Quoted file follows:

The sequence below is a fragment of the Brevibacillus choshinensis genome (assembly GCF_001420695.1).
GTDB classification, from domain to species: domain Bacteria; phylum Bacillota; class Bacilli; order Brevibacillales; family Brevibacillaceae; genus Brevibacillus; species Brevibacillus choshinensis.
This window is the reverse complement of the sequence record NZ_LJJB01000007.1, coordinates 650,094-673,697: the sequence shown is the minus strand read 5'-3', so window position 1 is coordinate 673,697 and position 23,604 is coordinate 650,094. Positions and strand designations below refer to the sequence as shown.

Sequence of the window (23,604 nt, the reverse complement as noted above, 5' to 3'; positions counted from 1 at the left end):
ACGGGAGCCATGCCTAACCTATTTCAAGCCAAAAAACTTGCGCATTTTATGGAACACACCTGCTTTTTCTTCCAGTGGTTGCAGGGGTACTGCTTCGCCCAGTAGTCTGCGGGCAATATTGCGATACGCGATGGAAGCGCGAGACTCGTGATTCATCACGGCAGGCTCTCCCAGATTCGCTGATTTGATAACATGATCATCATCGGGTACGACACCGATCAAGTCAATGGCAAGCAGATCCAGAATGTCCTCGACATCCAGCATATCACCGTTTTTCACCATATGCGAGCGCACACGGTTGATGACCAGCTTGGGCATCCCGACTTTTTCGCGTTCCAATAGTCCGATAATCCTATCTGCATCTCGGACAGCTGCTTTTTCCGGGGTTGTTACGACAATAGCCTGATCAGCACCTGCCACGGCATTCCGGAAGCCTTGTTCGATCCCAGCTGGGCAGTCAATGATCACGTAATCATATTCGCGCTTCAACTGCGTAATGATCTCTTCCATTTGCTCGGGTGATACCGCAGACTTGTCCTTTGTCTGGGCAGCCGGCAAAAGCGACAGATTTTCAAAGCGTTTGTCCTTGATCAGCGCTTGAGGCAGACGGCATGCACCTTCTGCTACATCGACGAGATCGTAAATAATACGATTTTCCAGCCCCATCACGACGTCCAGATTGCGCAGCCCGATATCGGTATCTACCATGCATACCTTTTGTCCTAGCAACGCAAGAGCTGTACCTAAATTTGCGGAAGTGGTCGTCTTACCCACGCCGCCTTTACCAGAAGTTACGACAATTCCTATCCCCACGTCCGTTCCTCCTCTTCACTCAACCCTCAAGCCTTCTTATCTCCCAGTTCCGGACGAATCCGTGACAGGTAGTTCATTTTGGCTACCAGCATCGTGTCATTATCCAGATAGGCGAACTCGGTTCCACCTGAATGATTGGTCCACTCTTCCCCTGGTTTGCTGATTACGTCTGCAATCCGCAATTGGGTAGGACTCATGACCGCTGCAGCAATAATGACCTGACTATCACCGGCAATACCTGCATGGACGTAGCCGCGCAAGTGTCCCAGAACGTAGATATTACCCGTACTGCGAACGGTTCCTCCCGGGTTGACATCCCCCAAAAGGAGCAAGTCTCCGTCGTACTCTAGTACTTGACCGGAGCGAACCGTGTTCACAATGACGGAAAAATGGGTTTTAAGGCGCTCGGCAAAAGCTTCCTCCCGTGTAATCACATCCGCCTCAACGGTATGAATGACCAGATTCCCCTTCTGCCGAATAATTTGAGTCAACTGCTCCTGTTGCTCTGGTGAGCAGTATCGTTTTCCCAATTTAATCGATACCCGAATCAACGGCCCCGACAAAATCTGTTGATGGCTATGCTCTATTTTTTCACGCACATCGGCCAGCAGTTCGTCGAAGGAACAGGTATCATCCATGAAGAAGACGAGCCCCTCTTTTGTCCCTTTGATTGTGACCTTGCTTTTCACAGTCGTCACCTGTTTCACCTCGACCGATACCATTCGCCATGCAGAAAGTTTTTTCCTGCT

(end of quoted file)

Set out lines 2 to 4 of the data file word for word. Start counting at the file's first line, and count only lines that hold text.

GTDB classification, from domain to species: domain Bacteria; phylum Bacillota; class Bacilli; order Brevibacillales; family Brevibacillaceae; genus Brevibacillus; species Brevibacillus choshinensis.
This window is the reverse complement of the sequence record NZ_LJJB01000007.1, coordinates 650,094-673,697: the sequence shown is the minus strand read 5'-3', so window position 1 is coordinate 673,697 and position 23,604 is coordinate 650,094. Positions and strand designations below refer to the sequence as shown.

Sequence of the window (23,604 nt, the reverse complement as noted above, 5' to 3'; positions counted from 1 at the left end):